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2018-19 Season in Review: Kyle Clifford, The King of Intangibles

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“As long as I’m playing hockey, this is where I want to play.” - Kyle Clifford

NHL: Los Angeles Kings at Arizona Coyotes Mark J. Rebilas-USA TODAY Sports

With the 2018-19 NHL season firmly in the rear view mirror, it’s time to look back at what we learned about the players of the Los Angeles Kings. How did they fare in a down season? What’s next for each of them? Who will still be here on opening day? Join us as we take a look back at the season, try to figure out what went wrong, and see where we go from here. Today we look at Kyle Clifford, the King of Intangibles...


2018-19 Season: 72 games, 21 points (11G, 10A), 96 PIM, +4, 115 shots, 195 total shots attempted, 9.6 shooting percentage, 100.3 PDO, 10:29 time on ice.

Kyle Clifford just finished his best season of hockey in the NHL. Career highs in points, goals, assists, and points-per-game (0.29) were sure nice. His 11 goals were only two shy of both Jeff Carter and Tyler Toffoli despite the fact both players were on ice for six to seven minutes more per night. He stood tall as the one of the last few plus players in the defensive zone (only Jake Muzzin [traded], Nate Thompson [traded], and Austin Wagner joining Clifford in the plus category last season.) Looking back, it was his presence after the games, letting us know that the guys in the room were taking the losing seriously, that underscored his value. Take this quote—typical 2018-19 Kyle Clifford fare—after the game 45 debacle vs. the Ottawa Senators:

“Lack of emotion. Lack of, you know, just everybody on the bench is to blame. It’s awful. It’s just embarrassing, to be honest. Not much more to say than that.”

As the Kings dropped to last place in the league, this kind of talk was especially refreshing after hearing interim coach Willie Desjardins’ hot take on the game:

“Coming in here, they [Ottawa] played last night, so you think we might have an advantage, so maybe the guys relaxed a little bit, and that’s usually one problem that we have sometimes is for whatever reason, we relax, we think it’s going to happen. We just didn’t get enough out of everybody. We just didn’t get enough out of all the lines, and to say ‘you see it,’ if you see it coming, then you’d change something so it wouldn’t come.”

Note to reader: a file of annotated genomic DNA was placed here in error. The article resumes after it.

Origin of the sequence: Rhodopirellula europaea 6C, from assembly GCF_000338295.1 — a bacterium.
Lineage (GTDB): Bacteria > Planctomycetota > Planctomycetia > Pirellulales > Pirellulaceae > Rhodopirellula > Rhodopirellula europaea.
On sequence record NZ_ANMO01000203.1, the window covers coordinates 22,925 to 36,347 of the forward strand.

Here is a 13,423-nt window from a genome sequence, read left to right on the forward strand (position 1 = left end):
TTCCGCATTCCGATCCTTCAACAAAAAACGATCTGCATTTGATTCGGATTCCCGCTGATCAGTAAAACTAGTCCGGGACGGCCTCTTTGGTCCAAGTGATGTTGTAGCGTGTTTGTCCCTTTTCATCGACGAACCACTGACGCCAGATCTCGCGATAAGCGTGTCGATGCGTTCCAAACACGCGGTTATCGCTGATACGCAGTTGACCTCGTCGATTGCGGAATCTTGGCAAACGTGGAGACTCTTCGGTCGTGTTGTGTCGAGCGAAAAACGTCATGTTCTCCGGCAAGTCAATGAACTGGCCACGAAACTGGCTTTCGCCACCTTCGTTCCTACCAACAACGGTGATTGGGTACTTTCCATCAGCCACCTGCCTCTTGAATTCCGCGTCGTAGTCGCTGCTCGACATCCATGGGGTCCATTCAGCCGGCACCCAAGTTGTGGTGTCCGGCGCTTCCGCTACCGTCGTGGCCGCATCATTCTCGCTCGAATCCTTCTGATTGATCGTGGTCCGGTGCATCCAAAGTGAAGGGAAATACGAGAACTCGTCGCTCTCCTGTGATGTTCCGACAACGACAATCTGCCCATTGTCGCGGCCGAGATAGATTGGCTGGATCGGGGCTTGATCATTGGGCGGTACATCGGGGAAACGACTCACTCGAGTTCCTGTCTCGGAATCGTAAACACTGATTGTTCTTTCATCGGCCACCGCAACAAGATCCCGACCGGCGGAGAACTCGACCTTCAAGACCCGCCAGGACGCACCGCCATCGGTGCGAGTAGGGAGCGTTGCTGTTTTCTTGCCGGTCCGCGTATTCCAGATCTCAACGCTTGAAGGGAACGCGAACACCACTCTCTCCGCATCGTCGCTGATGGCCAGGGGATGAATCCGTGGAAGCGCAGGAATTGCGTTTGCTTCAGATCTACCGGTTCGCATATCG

This was the story all year with the Los Angeles Kings. You’d see one thing and the coach would ramble and beat around the bush until you literally fell asleep into a mental coma trying to process the double talk. Meanwhile, Clifford put on full display just how he evolved into the captain without a letter on his uniform, day in and day out.

After game 45, I was flipping around the cable guide and stumbled on The Sandlot, the 1993 coming-of-age movie about a group of young baseball players during the summer of 1962. In the movie the Ghost of Babe Ruth makes an appearance and says one of the iconic lines in sports movie history:

”Remember kid, there’s heroes and there’s legends. Heroes get remembered but legends never die.”

This one quote fully summed up Clifford as he continues to build on the legend he’s creating in Los Angeles. That says a lot about a guy with 115 points in 607 career games while averaging 10:09 time on ice. He’s going to go down as a Kings legend when it’s all said and done.

How’s that even possible?

Quite simply, Clifford is the King of Intangibles.

He’s a player beloved in the locker room. His hockey IQ is through the roof , which is a huge reason he is still a King while other role players/fourth liner given a good deal of credit [read Jordan Nolan and Dwight King] are no longer in Los Angeles. He knows when to stand up for a teammate and when to jump into the offensive zone. He always seems to make the right play and maximize his ten minutes on ice. Lest we forget it was he who centered Alec Martinez’s pass in double overtime of game five versus the Rangers and instead of driving to the net (a play 90 per cent of players would choose), he elected to give up the puck to the stronger shot of Toffoli who set up the juicy rebound that invented “jazz hands.”

The Romans had a saying, “facta, non veba,” which means “deeds, not words.” People say, even promise, all sorts of things but often don’t actually deliver. The selfless Clifford, who showed quite a nice scoring touch during the 2018-19 campaign delivers. He sacrifices nearly every bit of glory to do the real dirty work...grinding on every shift, crashing the net on breakaways, going into the corners to dig out pucks, fighting whenever a teammate has been put in peril, speaking out after games when coaches won’t. It’s that collection of altruistic substance that guarantees that he already is a Kings legend. He’s a guy your kids will tell theirs to ignore the lifetime stats and spin a tale about that time where he absolutely worked Lawson Crouse in an April game where the Kings had nothing to play for because after 5:53 in the first period, Cliffy had seen enough from the Coyotes cheap-shot artist.

His value to his teammate was reflected in Clifford earning the Ace Bailey Memorial Award for Most Inspirational (shared with Dustin Brown and voted by the players themselves).

In June, Clifford penned a “Dear LA” letter where he chronicled where his came from and why he wanted to be a King when the 2009 NHL Draft rolled around. What struck me were his final thirty words:

“I’m privileged to be a part of the Kings, and mostly, I’m excited for what’s to come. As long as I’m playing hockey, this is where I want to play.”

As long a Kyle Clifford keeps playing his game, I speak for us all when I say Los Angeles is where we all want you to play too.

CLIFFORD GEMS:

0:02 Seconds...

Blowing Past Defenders...

Powering to the net...